It came to a bad end once we reached the asphalt because that is where an annoying headwind started. It was steep descending on smooth asphalt but you couldn’t seem to get moving on account of the wind. Or at least I couldn’t. Dave Opko had no such problems and just blew by me and disappeared immediately. I was hoping there wasn’t a whole train of Dave Opkos behind me because I was dangerously low on gas and not in a position to resist much. Those last 4 miles from Leavenworth to Peshastin you could have knocked me over with a feather. Karen, Maddie, and Ruth were a sight for sore eyes when I finally, feebly, crossed the line. I’m still at loss to explain how the elimination of the whole Mud Creek section and 2nd climb, Navarre Coulee, and long stretch on 97 resulted in a ride as tough as it has ever been. On paper it seemed like it should have been significantly shorter and easier. But Roger Burton told me his GPS indicated almost 87 miles and my own seat-of-the-pants feel indicated approximately 210 miles.

Thanks again to Jake, Karen, and the whole Maedke family and crew and volunteers for another stellar event. Every additional Vicious Cycle Gran Fondo finisher’s patch is another small step towards cycling immortality. You guys rock.

A final thought and invitation for comments. All of us have an enormous amount of combined cycling experience and product evaluation through real world testing. In the course of your cycling career what is the single worst product or component you have had the misfortune to encounter and waste your scarce funds on and would advise your friends to avoid?
My answer:
Carbon fiber water bottle cages. Absolute rubbish! Complete junk! The mere act of opening the packaging will cause them to break. If, by some act of God, you manage to get one installed it will break the first time you insert a water bottle. And in the few moments after they’re installed and before they break they won’t even hold your damn bottle secure! Doesn’t matter the brand, every single one I’ve tried has been certifiable trash.

Leading the group up Eagle Creek

3 thoughts on “Inside GFL

  1. The early riders up Swakane Canyon had it easy. It only got more painful as the temp closed in on the daily high and the 6 mph tail wind didn’t help much. haha! I’ll have to remember to not waste to much time if I do this next year. That unmanned water station was a welcomed sight… Thanks VC!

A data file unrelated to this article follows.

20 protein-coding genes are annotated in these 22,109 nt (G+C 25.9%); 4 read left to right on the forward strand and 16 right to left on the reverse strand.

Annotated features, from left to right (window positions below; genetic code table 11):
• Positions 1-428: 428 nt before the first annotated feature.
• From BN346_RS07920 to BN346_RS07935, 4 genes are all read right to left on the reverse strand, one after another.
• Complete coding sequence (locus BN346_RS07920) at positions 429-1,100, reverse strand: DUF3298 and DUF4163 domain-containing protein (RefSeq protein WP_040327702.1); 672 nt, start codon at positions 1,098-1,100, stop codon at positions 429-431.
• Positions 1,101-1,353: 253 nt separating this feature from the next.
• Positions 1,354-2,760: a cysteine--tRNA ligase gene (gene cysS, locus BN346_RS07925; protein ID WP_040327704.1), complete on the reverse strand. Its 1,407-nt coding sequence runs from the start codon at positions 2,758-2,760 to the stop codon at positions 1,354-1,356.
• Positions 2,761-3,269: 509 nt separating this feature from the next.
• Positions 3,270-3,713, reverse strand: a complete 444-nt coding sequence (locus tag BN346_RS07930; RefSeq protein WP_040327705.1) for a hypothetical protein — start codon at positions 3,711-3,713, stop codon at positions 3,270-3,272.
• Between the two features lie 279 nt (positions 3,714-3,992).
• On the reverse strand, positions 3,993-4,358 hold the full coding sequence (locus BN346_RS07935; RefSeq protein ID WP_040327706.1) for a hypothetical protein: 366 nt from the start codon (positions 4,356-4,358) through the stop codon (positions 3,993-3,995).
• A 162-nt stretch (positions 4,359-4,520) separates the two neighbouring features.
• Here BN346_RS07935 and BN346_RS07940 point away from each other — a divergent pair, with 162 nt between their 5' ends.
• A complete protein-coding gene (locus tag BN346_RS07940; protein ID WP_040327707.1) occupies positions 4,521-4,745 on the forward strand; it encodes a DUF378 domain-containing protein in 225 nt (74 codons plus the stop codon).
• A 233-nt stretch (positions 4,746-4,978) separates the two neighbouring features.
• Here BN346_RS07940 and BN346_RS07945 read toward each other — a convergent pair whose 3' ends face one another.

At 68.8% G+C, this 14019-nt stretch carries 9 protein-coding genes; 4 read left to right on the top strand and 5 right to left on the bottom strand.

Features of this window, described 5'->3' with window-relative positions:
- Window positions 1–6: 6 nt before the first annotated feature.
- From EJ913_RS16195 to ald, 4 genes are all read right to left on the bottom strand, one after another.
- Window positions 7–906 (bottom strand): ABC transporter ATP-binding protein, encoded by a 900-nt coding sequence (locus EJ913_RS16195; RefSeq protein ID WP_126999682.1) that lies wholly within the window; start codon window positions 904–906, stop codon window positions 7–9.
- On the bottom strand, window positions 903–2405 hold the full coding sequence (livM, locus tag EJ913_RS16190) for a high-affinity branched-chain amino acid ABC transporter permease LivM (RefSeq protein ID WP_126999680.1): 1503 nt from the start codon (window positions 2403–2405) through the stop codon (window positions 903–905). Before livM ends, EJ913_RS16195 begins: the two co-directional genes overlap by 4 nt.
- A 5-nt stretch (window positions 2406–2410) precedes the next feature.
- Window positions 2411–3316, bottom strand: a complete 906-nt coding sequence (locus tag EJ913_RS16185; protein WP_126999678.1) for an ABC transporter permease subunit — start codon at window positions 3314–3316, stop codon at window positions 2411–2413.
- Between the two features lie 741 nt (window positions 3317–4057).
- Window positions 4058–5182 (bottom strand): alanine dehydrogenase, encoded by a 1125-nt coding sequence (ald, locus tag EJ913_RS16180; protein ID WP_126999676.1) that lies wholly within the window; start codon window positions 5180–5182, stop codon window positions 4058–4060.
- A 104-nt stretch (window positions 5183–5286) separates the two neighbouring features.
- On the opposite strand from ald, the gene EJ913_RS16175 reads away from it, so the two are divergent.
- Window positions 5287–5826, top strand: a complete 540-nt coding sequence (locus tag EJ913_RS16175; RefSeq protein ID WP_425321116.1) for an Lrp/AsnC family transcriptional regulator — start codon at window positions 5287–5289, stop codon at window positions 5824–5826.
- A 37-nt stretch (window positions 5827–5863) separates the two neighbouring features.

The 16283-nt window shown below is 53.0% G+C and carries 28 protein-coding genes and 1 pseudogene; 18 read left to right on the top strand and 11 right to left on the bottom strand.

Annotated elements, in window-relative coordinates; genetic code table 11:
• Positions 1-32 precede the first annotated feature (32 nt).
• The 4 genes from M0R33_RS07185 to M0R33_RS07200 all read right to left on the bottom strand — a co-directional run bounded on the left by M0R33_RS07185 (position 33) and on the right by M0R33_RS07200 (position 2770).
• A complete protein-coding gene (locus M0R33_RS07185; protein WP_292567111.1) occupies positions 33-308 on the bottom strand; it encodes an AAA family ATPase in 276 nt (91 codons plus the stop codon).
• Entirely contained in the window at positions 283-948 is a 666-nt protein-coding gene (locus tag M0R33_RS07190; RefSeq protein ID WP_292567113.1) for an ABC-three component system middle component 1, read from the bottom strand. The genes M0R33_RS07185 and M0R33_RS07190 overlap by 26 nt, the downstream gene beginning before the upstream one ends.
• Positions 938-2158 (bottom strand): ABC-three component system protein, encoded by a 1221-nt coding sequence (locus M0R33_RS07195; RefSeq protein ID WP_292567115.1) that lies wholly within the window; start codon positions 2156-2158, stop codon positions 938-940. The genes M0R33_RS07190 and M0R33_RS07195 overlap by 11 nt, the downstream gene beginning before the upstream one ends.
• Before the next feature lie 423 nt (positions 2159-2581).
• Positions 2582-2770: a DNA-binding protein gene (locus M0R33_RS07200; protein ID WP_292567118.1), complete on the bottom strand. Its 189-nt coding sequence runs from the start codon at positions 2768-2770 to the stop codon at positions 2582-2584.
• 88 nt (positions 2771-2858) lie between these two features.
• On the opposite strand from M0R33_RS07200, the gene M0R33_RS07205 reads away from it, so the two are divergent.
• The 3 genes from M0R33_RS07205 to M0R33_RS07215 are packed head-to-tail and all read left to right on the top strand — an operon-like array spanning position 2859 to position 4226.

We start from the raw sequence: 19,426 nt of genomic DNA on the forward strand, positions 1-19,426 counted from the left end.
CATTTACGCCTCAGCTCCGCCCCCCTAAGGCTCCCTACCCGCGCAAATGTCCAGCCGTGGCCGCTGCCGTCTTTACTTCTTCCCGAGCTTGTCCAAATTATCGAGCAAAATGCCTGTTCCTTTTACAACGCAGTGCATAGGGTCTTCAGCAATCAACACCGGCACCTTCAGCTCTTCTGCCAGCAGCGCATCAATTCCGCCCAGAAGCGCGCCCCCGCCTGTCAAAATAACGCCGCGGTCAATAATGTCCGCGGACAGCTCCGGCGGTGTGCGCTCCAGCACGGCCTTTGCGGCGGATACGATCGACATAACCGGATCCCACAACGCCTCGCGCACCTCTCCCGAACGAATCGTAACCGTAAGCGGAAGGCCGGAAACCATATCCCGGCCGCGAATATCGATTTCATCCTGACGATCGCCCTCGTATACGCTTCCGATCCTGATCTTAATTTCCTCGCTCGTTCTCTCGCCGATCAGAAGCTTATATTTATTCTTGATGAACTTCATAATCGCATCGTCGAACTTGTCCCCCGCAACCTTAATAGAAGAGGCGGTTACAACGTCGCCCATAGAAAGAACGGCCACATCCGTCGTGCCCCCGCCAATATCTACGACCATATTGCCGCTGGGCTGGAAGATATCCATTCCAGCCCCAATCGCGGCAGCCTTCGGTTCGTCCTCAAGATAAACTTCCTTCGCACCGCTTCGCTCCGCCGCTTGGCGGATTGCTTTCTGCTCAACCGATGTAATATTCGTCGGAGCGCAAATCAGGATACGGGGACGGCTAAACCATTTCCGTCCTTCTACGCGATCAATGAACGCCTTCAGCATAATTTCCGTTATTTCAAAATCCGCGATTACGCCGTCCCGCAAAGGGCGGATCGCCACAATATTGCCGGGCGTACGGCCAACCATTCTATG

2. Thank you for your perceptive report. I appreciated learning that my experiences were similar in many to yours, albeit that you are usually near the tip of the gran fondo spear, and as a 72 year old timer, I am closer to the other end. This year i wanted to descend better on my cross bike and not become isolated on the road stretches. These things I did, and hitting (thanks to a couple of wonderful and tattooed Portland folks)Swakane with the serious possibility of a mid 6 hour ride. I then made the huge mistake of starting to write my report in my head just as I was starting the climb. On what should have been a nice cruise up on the early sections became am exercise on trying to find a line with almost every pedal stroke. And then, a BONK like I had not experienced in more than 45 years of endurance events. Yes, I walked, several times. It is some solice that I now learn from you that I was not the only one. Two days after the event I was still 5 lbs under my starting body weight. So I guess I have now gone from “never again” to next time I need to be more mindful of hydration and nutrition.
    Thanks to Jake and others for giving us tbis opportunity. Cheers

  3. Nice report as usual! When I get to thinking I am a halfway decent rider, Swakane disabuses me of that notion, quickly. May I suggest the King Iris water bottle cages? Pretty light and I have never ejected a bottle on one of Jake’s fondos, which by the looks of things is unusual.